Apple's multi-billion-dollar Campus 2 headquarters is taking shape, as over half of its circular main building reaches maximum five-floor height. A video recorded by a drone flying over the 150-acre building site shows how the basic structures of five of the building's nine segments are complete.
Doughnut-shaped and nicknamed The Spaceship, construction of Campus 2 began two years ago and is expected to cost over $5bn (£3.2bn). Apple plans to begin moving staff in by the end of 2016. A perfect circle, the main building will cover 2.8 million square feet and accommodate 12,000 employees; it will be surrounded by parkland and reclaimed trees to help camouflage the glass building into the landscape.
The speed of the construction is in part thanks to an innovative construction method where interlocking concrete slabs are stacked on top of each other. These slabs "serve as both the ceiling of one floor and support for the raised surface of the floor above," Apple has previously stated.
Each of the building's nine segments is joined to its neighbours by hallways on four of the five floors; each hallway also stretches to the centre of the circle, where there will be a staff canteen with open courtyard.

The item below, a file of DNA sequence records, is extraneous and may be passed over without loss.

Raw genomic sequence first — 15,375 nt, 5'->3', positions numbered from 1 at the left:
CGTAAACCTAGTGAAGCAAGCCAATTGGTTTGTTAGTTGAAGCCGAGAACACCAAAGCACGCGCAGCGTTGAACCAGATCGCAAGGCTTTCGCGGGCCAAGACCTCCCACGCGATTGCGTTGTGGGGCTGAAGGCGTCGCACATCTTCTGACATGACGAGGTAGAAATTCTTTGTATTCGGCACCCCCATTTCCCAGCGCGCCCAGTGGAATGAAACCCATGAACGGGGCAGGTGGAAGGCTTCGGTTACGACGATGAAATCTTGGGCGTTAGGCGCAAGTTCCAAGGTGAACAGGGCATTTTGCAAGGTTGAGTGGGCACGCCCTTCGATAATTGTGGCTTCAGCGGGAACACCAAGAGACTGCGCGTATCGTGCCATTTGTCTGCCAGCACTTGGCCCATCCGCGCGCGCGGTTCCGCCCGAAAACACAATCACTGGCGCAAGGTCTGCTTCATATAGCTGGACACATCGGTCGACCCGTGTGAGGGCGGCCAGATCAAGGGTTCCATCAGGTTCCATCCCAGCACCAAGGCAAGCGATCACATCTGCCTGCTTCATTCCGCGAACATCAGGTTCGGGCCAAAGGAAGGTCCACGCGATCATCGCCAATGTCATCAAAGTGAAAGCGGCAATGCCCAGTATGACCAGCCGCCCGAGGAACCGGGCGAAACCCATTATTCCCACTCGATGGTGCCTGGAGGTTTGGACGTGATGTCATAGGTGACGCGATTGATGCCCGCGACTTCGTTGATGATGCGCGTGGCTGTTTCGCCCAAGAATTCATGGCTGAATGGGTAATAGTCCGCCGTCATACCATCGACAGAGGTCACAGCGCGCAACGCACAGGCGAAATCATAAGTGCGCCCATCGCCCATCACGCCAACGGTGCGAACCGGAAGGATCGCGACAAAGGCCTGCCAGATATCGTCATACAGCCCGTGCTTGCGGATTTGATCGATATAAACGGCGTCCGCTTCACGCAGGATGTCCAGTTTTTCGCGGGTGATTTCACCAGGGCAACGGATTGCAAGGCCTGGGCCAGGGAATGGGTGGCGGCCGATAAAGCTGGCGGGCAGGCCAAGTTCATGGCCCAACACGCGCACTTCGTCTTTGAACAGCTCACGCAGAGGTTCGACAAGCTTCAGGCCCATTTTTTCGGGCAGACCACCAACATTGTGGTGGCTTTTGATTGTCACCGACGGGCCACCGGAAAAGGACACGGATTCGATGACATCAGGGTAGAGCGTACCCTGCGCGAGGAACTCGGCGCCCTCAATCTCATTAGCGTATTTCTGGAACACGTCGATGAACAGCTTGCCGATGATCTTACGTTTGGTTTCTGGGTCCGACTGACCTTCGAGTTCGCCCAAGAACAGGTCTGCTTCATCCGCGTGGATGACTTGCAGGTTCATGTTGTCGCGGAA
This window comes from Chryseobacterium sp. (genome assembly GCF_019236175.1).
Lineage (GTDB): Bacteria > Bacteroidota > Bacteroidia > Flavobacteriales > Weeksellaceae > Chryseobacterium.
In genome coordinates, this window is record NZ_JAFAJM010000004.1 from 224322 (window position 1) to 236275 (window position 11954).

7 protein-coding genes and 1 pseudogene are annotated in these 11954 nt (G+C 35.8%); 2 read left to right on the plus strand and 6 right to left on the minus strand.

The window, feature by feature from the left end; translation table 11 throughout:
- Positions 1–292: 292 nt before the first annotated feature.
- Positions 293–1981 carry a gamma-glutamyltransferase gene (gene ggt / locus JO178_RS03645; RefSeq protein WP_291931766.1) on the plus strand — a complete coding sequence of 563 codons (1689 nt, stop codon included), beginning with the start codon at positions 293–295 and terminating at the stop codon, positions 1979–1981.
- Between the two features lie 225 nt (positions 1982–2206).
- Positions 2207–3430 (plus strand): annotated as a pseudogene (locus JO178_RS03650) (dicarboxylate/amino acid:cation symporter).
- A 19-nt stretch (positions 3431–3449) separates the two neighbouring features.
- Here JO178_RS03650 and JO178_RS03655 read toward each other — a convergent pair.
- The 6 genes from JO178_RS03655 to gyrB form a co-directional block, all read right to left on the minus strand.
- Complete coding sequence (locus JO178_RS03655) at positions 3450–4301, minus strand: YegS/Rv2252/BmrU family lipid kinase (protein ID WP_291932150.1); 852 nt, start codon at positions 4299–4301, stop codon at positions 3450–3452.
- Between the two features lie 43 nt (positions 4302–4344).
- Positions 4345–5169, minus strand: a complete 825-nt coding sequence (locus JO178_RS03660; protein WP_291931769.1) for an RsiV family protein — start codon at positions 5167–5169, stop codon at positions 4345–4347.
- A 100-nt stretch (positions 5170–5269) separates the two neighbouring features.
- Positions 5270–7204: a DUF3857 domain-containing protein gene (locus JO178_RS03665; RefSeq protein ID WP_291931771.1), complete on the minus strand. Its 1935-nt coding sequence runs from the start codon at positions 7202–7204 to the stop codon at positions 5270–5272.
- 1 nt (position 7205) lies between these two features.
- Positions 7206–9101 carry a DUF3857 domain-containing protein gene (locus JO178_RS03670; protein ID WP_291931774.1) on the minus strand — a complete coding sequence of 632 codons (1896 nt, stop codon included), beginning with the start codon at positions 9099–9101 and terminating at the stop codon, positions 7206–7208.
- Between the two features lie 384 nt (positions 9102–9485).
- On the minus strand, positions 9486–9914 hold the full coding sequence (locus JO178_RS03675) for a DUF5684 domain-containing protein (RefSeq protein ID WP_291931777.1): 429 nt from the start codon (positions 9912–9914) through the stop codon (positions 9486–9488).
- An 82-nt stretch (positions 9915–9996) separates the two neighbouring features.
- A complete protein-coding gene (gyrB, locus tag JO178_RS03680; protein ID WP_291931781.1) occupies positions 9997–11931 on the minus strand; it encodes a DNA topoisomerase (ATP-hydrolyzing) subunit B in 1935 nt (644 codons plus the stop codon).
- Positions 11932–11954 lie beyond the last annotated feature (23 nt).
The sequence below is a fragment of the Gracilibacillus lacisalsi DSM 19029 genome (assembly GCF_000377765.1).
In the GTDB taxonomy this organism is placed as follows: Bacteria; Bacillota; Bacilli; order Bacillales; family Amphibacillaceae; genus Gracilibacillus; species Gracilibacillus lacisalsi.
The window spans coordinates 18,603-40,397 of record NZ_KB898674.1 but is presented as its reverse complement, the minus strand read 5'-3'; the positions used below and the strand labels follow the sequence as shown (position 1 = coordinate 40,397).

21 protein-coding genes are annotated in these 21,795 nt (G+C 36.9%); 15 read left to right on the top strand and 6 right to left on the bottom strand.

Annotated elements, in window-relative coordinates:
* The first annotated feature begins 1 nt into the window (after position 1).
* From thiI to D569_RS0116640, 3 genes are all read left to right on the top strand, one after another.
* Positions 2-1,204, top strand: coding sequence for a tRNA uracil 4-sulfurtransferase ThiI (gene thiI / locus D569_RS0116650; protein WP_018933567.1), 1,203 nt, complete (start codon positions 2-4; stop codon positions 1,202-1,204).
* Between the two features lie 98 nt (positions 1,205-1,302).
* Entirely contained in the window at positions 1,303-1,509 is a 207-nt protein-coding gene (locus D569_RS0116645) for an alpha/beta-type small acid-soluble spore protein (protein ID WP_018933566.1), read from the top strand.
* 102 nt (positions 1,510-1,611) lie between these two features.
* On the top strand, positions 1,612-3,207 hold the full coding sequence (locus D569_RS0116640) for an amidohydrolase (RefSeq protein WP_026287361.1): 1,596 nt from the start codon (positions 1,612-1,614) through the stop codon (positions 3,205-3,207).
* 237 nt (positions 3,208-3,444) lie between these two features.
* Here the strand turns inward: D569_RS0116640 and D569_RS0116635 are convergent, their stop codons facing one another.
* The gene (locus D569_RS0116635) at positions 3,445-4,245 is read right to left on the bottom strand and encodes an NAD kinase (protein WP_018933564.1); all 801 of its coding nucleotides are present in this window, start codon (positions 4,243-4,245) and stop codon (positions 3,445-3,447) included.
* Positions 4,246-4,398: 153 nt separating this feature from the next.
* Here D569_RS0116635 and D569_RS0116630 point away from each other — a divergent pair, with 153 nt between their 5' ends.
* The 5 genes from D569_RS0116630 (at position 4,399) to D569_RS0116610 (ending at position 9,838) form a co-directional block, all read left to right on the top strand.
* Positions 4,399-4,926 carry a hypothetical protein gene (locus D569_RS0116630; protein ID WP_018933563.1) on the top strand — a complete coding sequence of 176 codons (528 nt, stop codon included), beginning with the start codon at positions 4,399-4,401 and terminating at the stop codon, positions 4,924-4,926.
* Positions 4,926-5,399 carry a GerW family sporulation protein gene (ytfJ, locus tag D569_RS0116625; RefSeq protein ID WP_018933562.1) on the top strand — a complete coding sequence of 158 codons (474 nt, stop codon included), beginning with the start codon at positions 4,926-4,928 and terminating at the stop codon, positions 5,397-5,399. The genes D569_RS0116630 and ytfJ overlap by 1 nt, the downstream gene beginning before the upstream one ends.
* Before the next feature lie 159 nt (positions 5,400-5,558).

Four months before his death in late 2011, Jobs told the Cupertino City Council that "the overall feeling of the place is going to be a zillion times better than it is now". Campus 2 has a goal of being a "net-zero energy" site, meaning it will be self-sufficient and only require power from the national grid in emergencies.
To achieve this, the circular roof will be covered in 70,000 sq ft of solar panels generating enough energy to power 4,000 homes. Campus 2 is being designed by Foster + Partners, headed by renowned British architect Sir Norman Foster, who is also responsible for Wembley Stadium, London City Hall and 30 St Mary Axe, commonly known as The Gherkin.
Originally set to cost under $3bn, Campus 2's budget was increased by $2bn in 2013, before construction on the former HP site has even started.